‘The next health pandemic’


IF THERE is one thing the coronaviru­s pandemic is teaching us, it’s that we’re capable of making dramatic changes when we need to.

As a nation, South Africans can unite to protect our health. But while Covid-19 presented as an immediate, loud threat, the next health epidemic is silent – and pervasive. Our next challenge is here and it’s diabetes.

The diabetes epidemic in SA

Look at the person to your left and right on your next Zoom call. One of the three of you has pre-diabetes. You won’t see it immediatel­y, as with coronaviru­s, and there’s not nearly as much media hype around it, but the risks are real – and preventabl­e. Diabetes is the number one killer of women in South Africa, according to Statistics South Africa. It can lead to blindness, amputation and heart disease. But it’s not a lethal condition – not if you’re aware of it and make a few simple changes.

A third of us are at risk for diabetes

Where do we get these numbers from? The people who took advantage of free blood glucose tests in National Diabetes Month (November 2019): 35% of them had abnormally high blood sugar, putting them in the prediabeti­c range – with an additional 5% testing as diabetic.

The recently released South Africa Demographi­c and Health Survey 2016 shows that these numbers are actually too low. They report that high proportion­s of women (64%) and men (66%) are pre-diabetic (adjusted HbA1c level of 5.7%-6.4%).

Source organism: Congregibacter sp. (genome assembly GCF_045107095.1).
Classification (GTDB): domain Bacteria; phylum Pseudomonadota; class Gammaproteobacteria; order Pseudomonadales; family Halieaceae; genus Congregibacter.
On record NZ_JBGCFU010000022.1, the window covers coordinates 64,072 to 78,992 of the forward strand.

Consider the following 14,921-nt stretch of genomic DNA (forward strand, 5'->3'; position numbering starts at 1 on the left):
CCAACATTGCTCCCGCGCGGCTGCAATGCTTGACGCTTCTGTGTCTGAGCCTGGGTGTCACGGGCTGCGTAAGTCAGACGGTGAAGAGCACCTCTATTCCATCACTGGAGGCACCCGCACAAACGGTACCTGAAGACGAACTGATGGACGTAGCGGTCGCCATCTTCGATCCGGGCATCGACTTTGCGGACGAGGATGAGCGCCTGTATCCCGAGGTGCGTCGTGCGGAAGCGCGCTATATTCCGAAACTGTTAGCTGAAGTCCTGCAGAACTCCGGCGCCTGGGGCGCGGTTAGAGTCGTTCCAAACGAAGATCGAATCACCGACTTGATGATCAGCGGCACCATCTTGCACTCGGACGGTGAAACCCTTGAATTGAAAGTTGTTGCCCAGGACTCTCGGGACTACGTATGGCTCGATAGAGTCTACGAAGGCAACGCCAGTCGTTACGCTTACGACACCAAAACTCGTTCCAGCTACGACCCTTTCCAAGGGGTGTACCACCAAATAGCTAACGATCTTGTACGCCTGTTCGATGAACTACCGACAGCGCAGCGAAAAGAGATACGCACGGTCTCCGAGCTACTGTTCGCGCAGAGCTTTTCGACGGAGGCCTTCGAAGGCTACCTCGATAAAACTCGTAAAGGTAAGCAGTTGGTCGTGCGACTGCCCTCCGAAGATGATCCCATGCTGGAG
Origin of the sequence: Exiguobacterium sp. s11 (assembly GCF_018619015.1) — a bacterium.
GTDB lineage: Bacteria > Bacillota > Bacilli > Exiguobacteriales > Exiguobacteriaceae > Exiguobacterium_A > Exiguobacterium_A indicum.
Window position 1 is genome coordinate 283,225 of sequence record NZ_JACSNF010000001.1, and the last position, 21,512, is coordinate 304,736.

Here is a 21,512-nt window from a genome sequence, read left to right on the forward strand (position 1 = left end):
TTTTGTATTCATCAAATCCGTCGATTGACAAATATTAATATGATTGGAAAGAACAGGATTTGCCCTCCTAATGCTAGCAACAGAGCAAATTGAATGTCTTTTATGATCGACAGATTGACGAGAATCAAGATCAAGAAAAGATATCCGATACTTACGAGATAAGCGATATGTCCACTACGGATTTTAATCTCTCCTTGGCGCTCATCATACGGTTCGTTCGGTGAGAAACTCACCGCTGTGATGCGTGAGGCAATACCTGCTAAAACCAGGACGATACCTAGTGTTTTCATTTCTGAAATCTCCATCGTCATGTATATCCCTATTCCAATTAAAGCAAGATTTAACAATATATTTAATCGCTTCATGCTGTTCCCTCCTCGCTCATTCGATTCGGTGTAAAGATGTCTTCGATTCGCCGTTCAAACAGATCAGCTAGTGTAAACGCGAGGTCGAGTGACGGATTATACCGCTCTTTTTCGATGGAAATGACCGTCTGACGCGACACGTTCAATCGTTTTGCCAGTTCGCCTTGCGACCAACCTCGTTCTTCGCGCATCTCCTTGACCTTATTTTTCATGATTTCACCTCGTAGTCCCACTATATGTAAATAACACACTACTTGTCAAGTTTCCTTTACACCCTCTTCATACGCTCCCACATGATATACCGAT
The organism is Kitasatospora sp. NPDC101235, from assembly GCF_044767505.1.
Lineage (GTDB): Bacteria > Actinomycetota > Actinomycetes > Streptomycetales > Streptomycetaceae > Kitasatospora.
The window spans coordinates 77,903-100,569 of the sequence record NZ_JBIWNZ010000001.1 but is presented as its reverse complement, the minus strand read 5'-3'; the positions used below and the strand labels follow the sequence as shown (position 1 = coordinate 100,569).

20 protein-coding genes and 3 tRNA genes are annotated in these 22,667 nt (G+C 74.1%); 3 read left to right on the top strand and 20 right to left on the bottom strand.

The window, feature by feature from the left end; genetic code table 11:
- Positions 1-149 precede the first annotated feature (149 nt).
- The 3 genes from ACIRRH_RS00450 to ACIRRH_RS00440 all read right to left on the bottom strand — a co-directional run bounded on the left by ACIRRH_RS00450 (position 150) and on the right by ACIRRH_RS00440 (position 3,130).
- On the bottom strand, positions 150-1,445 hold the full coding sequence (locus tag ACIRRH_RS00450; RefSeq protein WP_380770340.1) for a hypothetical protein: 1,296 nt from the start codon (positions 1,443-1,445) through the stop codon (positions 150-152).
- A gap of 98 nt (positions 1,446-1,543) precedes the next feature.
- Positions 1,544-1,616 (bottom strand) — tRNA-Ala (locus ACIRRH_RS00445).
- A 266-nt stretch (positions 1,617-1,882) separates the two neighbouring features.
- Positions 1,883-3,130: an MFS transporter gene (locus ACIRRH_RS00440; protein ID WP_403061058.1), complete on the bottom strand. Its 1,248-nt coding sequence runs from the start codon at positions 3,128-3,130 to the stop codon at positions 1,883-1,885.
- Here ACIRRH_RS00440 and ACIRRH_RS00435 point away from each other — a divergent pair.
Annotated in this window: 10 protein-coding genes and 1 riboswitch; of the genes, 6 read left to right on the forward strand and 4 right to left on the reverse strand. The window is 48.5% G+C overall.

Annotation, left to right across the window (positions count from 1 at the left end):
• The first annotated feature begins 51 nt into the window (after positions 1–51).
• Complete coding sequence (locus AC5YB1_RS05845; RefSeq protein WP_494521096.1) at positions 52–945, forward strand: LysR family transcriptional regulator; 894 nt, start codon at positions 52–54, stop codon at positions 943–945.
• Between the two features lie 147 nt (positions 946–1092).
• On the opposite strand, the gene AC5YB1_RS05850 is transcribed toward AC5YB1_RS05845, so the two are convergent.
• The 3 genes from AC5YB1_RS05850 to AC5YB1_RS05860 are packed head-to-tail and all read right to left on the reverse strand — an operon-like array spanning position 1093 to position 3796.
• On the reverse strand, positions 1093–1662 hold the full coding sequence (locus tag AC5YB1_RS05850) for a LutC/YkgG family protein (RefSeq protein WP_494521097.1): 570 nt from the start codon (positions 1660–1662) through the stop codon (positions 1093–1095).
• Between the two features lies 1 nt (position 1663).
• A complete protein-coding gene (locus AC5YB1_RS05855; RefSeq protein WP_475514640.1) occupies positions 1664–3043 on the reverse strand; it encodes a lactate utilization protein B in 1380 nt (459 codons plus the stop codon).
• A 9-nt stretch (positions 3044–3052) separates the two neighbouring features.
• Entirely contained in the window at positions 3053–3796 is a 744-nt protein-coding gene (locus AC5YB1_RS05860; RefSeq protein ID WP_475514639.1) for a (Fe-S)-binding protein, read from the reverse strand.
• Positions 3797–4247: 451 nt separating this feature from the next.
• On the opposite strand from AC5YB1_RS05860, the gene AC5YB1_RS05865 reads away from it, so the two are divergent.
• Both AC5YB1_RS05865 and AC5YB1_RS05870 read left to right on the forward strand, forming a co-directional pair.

“Thus, a large proportion of adults are either not aware of their conditions, or are not aware that they are at risk for diabetes,” said the report.

Diabetes and Covid-19

What makes this urgent is the fact that diabetes is a risk factor for Covid19, and that the death rate is higher among those who have diabetes, obesity and hypertensi­on. So the fact that at least a third of our population has pre-diabetes with no knowledge of it means that we are at greater risk of more serious Covid-19 cases.

What is pre-diabetes?

The World Health Organizati­on (WHO) considers blood glucose levels of below 5.5mmol/l to be normal: those of 7mmol/l and above are considered diabetic.

Between these two cut-off points lies the pre-diabetic range: 5.5 to 7mmol/l.

The good news? If you have pre-diabetes, you can make diet and lifestyle changes and bring your blood sugar levels back to the normal range.

This dramatical­ly reduces the risk of developing Type 2 diabetes.

But only if you know you have it. According to WHO, 80% of cases of diabetes, 80% of heart disease and 40% of cancer could be prevented by avoiding tobacco, increasing physical activity and adopting a healthy diet. It is globally recognised that, in the case of non-communicab­le diseases and especially diabetes, prevention through lifestyle changes is critical and cost-effective

What this is, really, is a gift: advance warning that your body needs some help to prevent a chronic condition.

To find out more about living well with diabetes visit za

McNulty is spokespers­on for Diabetes South Africa

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